The future of electoral reform: the importance of the personal dimension

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On 26 July the Constitution Unit held a launch event for a new book by Alan Renwick and Jean-Benoit Pilet on the ‘personalisation’ of electoral systems. At the event Alan Renwick outlined the book’s key findings, which were then discussed by electoral experts Justin Fisher, Darren Hughes and Roger Scully. Zander Goss reports on the event.

There is a well-known trend in contemporary democracies towards so-called ‘personalisation’, through which increasing attention is given to individual politicians and candidates rather than political parties. In a new book published earlier this year by Oxford University Press – Faces on the Ballot: The Personalization of Electoral Systems in Europe – the Deputy Director of the Constitution Unit, Dr Alan Renwick, writing with Jean-Benoit Pilet of the Université libre de Bruxelles, offers detailed analysis of one aspect of this phenomenon: the personalisation of electoral systems. At a launch event on 26 July chaired by the Unit’s Dr Jennifer vanHeerde-Hudson, Dr Renwick was joined by a panel of electoral experts consisting of Professor Justin Fisher (Brunel University), Professor Roger Scully (Cardiff University), and Darren Hughes (Deputy Chief Executive of the Electoral Reform Society), to discuss the book’s findings and its implications for electoral reform in the United Kingdom.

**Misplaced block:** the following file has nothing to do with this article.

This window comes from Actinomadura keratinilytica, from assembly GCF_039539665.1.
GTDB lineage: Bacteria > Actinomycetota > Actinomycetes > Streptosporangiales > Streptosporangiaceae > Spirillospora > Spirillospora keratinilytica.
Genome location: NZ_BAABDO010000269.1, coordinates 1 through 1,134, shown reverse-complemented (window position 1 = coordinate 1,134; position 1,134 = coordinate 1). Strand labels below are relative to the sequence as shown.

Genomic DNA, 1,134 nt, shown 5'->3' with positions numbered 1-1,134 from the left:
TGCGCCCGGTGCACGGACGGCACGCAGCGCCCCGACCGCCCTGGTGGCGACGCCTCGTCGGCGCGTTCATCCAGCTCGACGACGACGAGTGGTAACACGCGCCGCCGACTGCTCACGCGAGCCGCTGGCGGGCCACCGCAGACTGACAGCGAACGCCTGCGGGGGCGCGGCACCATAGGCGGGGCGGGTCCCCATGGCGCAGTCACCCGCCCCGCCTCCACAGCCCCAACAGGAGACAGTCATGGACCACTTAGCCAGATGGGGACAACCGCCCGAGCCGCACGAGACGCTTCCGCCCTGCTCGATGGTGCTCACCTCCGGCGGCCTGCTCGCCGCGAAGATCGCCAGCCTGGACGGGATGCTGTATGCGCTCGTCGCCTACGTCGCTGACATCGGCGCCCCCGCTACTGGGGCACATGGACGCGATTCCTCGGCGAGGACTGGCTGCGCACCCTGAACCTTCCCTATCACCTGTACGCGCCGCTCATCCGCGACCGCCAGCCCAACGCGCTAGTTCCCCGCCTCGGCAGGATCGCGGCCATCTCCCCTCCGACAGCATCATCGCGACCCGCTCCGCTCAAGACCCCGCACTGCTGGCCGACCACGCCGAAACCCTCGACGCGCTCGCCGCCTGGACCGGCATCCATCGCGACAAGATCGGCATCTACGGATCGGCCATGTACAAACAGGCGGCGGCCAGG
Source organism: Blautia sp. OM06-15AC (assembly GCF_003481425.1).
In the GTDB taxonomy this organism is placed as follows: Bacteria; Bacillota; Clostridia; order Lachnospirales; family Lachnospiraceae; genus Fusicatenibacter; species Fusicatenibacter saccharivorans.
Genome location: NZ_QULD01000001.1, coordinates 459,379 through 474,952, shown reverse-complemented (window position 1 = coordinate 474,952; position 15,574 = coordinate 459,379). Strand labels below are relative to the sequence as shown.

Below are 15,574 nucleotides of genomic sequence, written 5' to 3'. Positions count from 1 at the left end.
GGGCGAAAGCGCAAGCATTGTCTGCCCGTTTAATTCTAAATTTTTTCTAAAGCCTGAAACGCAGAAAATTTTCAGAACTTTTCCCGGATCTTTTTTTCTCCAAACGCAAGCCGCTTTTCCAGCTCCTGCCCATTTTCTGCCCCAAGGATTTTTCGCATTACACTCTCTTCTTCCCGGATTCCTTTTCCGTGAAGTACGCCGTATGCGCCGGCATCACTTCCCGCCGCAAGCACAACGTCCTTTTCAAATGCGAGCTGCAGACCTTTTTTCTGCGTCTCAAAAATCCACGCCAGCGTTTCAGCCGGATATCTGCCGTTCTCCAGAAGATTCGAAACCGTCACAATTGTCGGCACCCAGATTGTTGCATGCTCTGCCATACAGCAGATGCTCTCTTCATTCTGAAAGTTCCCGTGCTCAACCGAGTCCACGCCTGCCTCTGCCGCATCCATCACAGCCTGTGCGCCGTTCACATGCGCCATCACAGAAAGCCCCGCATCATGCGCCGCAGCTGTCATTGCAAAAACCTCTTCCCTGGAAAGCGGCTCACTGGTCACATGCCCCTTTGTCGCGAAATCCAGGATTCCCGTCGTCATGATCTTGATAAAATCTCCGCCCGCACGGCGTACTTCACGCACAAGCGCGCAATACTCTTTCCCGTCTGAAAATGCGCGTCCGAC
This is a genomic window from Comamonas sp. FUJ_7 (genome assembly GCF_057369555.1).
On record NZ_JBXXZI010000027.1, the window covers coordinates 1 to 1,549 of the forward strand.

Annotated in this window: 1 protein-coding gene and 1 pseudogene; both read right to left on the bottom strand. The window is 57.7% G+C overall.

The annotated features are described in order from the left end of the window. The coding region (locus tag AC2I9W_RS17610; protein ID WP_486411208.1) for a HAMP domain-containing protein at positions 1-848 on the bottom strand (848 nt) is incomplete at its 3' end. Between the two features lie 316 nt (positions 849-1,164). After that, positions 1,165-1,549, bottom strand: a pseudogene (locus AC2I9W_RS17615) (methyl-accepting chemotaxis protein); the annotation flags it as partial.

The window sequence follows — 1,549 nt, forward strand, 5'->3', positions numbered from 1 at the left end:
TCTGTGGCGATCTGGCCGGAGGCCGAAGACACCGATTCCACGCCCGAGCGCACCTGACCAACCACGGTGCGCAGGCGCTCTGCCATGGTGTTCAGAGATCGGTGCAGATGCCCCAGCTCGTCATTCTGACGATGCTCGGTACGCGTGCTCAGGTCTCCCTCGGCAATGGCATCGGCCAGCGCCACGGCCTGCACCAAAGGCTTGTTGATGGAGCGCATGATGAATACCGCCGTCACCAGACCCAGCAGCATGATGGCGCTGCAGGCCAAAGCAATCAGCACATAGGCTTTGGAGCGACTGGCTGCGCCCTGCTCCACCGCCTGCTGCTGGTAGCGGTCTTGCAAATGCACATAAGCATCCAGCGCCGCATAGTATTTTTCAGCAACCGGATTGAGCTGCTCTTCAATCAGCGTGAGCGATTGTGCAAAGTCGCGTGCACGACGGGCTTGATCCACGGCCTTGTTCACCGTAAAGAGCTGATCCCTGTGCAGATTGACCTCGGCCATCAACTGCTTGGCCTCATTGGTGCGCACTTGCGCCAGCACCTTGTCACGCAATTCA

The ‘personalisation’ of electoral systems

Alan Renwick began the seminar by outlining some of the book’s core arguments. He defined the personalisation of an electoral system as ‘the degree to which voters under that system can express preferences among individual candidates and the degree to which those preferences determine which candidates win election’.

In order to examine trends in such personalisation, the book analyses changes in electoral systems in European democracies since 1945. It finds that electoral reforms changed fundamentally in the late 1980s. Whereas, before that time, there was no trend towards more or less personalised electoral systems, since then, many European countries have shifted their electoral systems towards greater personalisation. Furthermore, the processes underlying these reforms have also changed. Before 1989, electoral reforms were primarily driven by parties and political elites, while public opinion received scant attention. Since 1989, by contrast, reforms have often been motivated – at least in large part – by a desire to respond to public disengagement from or disillusionment with political parties in particular, and politics more generally. Thus, while political elites continue to hold the reins when electoral reforms are enacted, they have grown more responsive – or, at least, have sought to create the impression of being more responsive – to public opinion and voters’ desire for change. Yet the book also finds that these reforms have had only limited effects. There is some evidence that voters are now using opportunities to express candidate preferences in greater numbers, and these preferences are affecting who gets elected to a greater extent than before. But if reforms were intended to tackle rising dissatisfaction with democracy or reverse growing disengagement from electoral politics, there is no evidence that they have done so.